Macroeconomic News Flash

Quarterly Economic Environment and Outlook


Basel, Q1-2022 (January 2022)


Growth will slowdown in the first quarter of 2022. External demand continues to have a positive impact on the economy. But German manufacturing remains under pressure with a negative effect across Europe and Switzerland. The strength of the Swiss Franc is still a concern. The central bank continues to be vigilant, also trying to mitigate the effects of a strong currency. The main issue, the coronavirus pandemic across the world, is shattering confidence but the success of vaccine roll-outs in much of the rich world should help to improve prospects.


The US economy will remain steady. Consumption is strong, the labour market conditions are healthier and the service sector is accelerating. House prices are stable, residential investment is rebounding. Interest rates will start to increase, inflation forecasts are not optimistic. The corporate sector is improving. Hesitant growth in Europe and the world could hurt export-oriented companies. The economic scenario is more encouraging now. The combined weight of emergency fiscal and monetary measures, the pandemic relief bill and government funding plan should alleviate economic pain in spite of the rapid spread of Omicron coronavirus variant bringing concerns for the global economy.


Industrial production is weakening. Growth rates are not improving, most countries are still challenged by public debt financing. In Germany, the industry is less robust, the service sector is resilient. Manufacturing companies are hesitant but optimistic. Exports and services rise in France, Italy, and Spain, this raises some questions about the opportunity to continue fiscal stimulus. The ECB has made clear its willingness to act without limits but quantitative easing will not go on forever. For the moment interest rates will remain at low levels. In the UK, the central bank follows a new monetary strategy to finance the country’s response to the pandemic. The Bank of England became the first major central bank to raise interest rates in response to inflation concerns and should end its asset purchases next year. The Chancellor continues to implement measures following the definitive break-up from Europe.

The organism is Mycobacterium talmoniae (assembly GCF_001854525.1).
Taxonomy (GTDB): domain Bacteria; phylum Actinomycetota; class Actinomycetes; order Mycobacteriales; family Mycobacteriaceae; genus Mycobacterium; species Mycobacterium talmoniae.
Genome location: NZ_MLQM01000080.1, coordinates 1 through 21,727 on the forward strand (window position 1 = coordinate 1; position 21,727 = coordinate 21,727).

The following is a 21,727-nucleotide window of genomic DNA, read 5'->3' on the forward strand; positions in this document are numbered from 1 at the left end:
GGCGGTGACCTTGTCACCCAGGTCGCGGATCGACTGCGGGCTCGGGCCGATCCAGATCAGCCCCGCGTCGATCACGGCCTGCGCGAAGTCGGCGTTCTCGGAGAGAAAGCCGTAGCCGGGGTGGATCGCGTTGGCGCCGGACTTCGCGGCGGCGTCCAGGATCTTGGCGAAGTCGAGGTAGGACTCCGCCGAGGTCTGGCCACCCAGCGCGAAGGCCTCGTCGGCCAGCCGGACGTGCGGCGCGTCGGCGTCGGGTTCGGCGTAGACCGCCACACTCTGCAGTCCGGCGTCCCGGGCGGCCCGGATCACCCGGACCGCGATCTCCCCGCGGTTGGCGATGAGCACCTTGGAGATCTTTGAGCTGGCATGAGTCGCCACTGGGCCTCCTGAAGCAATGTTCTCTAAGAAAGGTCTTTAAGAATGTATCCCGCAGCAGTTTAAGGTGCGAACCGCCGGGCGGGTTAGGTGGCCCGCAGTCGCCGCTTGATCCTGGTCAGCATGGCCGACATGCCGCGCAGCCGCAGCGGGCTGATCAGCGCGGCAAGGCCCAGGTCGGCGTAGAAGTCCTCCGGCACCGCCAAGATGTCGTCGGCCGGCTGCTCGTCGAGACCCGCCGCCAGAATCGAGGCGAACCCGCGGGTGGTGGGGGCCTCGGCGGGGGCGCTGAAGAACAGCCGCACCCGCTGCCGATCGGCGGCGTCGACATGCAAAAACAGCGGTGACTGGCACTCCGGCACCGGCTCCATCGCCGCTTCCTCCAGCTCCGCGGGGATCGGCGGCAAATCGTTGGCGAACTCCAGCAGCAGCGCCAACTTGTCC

The government in Japan is pushing for more growth and the central bank, with its negative interest rate policy, has pledged to expand asset purchases, buying bonds and treasury bills. The public debt is already very high. The economy is still improving, but it struggles with the pandemic’s impact. Exports are strong but a less competitive yen increases corporate pessimism. In China, exports growth is better than expected. The economy and domestic demand remain under strong pressure. In India, the government continues to encourage policy changes designed to improve growth. Escalation of Covid-19 infections will have an impact on the road to recovery.


CHFStable, due to its role as a safe haven currency. The SNB will continue to sell Swiss francs to avoid a further appreciation.
JPYTo remain stable, likely to soften again if there is bank intervention.
GoldFirm, even with a stable dollar.

Financial Markets

Interest Rateslowlowrisingrisinglow
Stock Marketsvolatilevolatilevolatilevolatilevolatile

The aforementioned Economic Environment and Outlook shall not constitute a recommendation or an investment advice. It is not the result of any financial analysis and the “Directives on the Independence of Financial Research” issued by Swiss Bankers Association does therefore not apply.